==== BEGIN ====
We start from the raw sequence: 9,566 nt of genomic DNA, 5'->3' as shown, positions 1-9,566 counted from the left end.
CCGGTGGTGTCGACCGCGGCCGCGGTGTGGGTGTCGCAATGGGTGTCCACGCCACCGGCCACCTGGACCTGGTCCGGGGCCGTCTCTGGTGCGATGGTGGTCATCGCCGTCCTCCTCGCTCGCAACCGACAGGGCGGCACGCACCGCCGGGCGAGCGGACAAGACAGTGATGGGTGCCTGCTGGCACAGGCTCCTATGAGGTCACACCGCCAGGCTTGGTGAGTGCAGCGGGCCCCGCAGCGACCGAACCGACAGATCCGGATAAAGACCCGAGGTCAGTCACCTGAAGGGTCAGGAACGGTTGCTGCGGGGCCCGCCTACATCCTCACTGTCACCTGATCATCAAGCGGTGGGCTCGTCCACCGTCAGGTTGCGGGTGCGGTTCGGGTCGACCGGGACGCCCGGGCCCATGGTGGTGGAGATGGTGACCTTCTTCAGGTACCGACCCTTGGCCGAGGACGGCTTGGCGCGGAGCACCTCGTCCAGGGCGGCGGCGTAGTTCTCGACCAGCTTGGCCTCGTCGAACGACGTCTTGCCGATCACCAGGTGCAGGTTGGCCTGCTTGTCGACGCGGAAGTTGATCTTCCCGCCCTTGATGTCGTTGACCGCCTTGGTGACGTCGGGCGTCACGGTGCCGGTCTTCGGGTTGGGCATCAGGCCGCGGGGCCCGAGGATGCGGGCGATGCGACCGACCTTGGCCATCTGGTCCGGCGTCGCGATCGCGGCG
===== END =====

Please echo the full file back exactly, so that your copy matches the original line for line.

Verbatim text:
We start from the raw sequence: 9,566 nt of genomic DNA, 5'->3' as shown, positions 1-9,566 counted from the left end.
CCGGTGGTGTCGACCGCGGCCGCGGTGTGGGTGTCGCAATGGGTGTCCACGCCACCGGCCACCTGGACCTGGTCCGGGGCCGTCTCTGGTGCGATGGTGGTCATCGCCGTCCTCCTCGCTCGCAACCGACAGGGCGGCACGCACCGCCGGGCGAGCGGACAAGACAGTGATGGGTGCCTGCTGGCACAGGCTCCTATGAGGTCACACCGCCAGGCTTGGTGAGTGCAGCGGGCCCCGCAGCGACCGAACCGACAGATCCGGATAAAGACCCGAGGTCAGTCACCTGAAGGGTCAGGAACGGTTGCTGCGGGGCCCGCCTACATCCTCACTGTCACCTGATCATCAAGCGGTGGGCTCGTCCACCGTCAGGTTGCGGGTGCGGTTCGGGTCGACCGGGACGCCCGGGCCCATGGTGGTGGAGATGGTGACCTTCTTCAGGTACCGACCCTTGGCCGAGGACGGCTTGGCGCGGAGCACCTCGTCCAGGGCGGCGGCGTAGTTCTCGACCAGCTTGGCCTCGTCGAACGACGTCTTGCCGATCACCAGGTGCAGGTTGGCCTGCTTGTCGACGCGGAAGTTGATCTTCCCGCCCTTGATGTCGTTGACCGCCTTGGTGACGTCGGGCGTCACGGTGCCGGTCTTCGGGTTGGGCATCAGGCCGCGGGGCCCGAGGATGCGGGCGATGCGACCGACCTTGGCCATCTGGTCCGGCGTCGCGATCGCGGCG